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Mass Effect 2: An Examination of Character

Defining what makes a “good” character is relatively easy as long as you stick to useless generalities. It is someone that feels like a realistic human being. It is when you dive into the details that things become decidedly muddier.

Games are not a medium known for creating believable characters. This is somewhat perplexing considering that games have more untapped potential for this than any other medium in history. They can combine great writing, acting, and visuals with the unique element of interactivity. It is only recently that we are beginning to see games scratch the surface of what is possible.

Bioware has led the way in this area. Playing Mass Effect 2 makes it abundantly clear how far games have come. They continue to top not only most every other developer in the industry, but also themselves, in creating interesting, believable characters time and time again.

Yet, when I try to figure out exactly what makes their characterization so good, I can’t quite come to a solid conclusion. I know that they’re steadily getting better by examining my gut reactions to their characters. I enjoyed spending time with the Dragon Age cast more than most of Mass Effect’s crew. I don’t even remember Jade Empire’s characters. Mass Effect 2 seems on track to be their best effort yet.

But why?

I know they must be doing something right because despite the terrible, stiff, lifeless animations Bioware games are cursed with, their characters continue to be fascinating and fun to spend time with.

Unlike many improvements in games, this is an area where things tend to be far more subtle. Characters might display a wider range of more complex emotions than before. The writing might slowly get better. The team might figure out how to integrate their backstories and personal histories more closely into gameplay so you can get to know them better. The characters talk amongst themselves more, making them feel more organic and alive.

I have no doubt that character development in gaming is still in its infancy. All I have to do is examine how much better Mass Effect 2 is than its predecessor, or how much better even the original Mass Effect was than much of what came before it, to see how far things have come in a short time. After only playing a little bit of Mass Effect 2, these older titles already feel weaker by comparison.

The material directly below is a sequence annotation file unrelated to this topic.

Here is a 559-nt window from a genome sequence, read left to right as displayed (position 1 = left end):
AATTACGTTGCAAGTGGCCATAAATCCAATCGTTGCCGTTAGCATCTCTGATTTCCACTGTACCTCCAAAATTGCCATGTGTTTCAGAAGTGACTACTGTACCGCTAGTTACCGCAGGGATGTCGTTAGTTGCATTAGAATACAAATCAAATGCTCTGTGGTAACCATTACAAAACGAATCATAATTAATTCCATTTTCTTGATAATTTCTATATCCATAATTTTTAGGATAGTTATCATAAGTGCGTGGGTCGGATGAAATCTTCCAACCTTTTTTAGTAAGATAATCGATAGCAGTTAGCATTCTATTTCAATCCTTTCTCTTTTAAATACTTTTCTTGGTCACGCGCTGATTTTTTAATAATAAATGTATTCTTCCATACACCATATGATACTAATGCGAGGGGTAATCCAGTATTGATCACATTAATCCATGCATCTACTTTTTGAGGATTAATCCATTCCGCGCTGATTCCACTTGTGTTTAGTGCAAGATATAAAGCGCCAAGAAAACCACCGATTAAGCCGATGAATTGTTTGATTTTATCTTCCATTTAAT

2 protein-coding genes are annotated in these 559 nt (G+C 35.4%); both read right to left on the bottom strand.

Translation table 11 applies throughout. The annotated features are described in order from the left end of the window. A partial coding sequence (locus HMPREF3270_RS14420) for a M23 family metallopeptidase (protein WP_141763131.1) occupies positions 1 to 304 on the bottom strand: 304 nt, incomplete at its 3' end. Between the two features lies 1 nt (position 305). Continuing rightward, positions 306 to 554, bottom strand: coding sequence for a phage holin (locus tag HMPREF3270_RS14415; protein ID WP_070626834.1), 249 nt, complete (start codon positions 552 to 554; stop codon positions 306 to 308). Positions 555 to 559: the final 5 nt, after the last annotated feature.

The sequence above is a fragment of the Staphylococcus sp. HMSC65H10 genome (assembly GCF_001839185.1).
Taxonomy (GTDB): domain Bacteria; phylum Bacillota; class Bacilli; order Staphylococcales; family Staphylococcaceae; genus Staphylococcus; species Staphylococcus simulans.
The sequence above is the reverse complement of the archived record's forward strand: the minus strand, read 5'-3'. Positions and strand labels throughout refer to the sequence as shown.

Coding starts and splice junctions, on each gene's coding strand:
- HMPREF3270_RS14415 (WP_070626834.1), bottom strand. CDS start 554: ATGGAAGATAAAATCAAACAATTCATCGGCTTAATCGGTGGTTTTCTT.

Admittedly, Mass Effect 2 doesn’t seem to be quite as adept at Dragon Age at this point in making your group feel like a true team - the characters don’t talk to each other as much and, though far less so than the original Mass Effect, it still feels kind of like a grouping of individuals than the illusion of togetherness forged by Dragon Age’s fantastic inter-party banter. Still, this is nicely balanced by conversations that are a good sight more pleasant to watch thanks to a more cinematic presentation and better animation. Still, these are issues above and beyond the consideration of the character development itself - important, but a side note in this particular discussion.

Of course, it’s not just Bioware figuring this character thing out. Valve, for instance, has made major strides as well. Particularly through advancements made in Half-Life 2: Episode One and Episode Two, Alyx Vance has become one of the most compelling female characters in gaming. Even in a silly game like Left 4 Dead, Valve has managed to figure out how to inject more lifelike characters into the game. Left 4 Dead 2’s cast is far more lifelike, likable, and realistic than the first, which wasn’t too shabby in the first place.

I think these developments are incredibly exciting and I can’t wait to see what’s to come. One of the primary reasons I play games is to get sucked into new worlds and see new things, whether this is through elaborate fantasy like Mass Effect or more down-to-earth settings like Forza 3, the reason remains the same.

It is hard to express how exciting it is for me to be able to add a new element to my short list of reasons to continue to love gaming: spending time with interesting characters.

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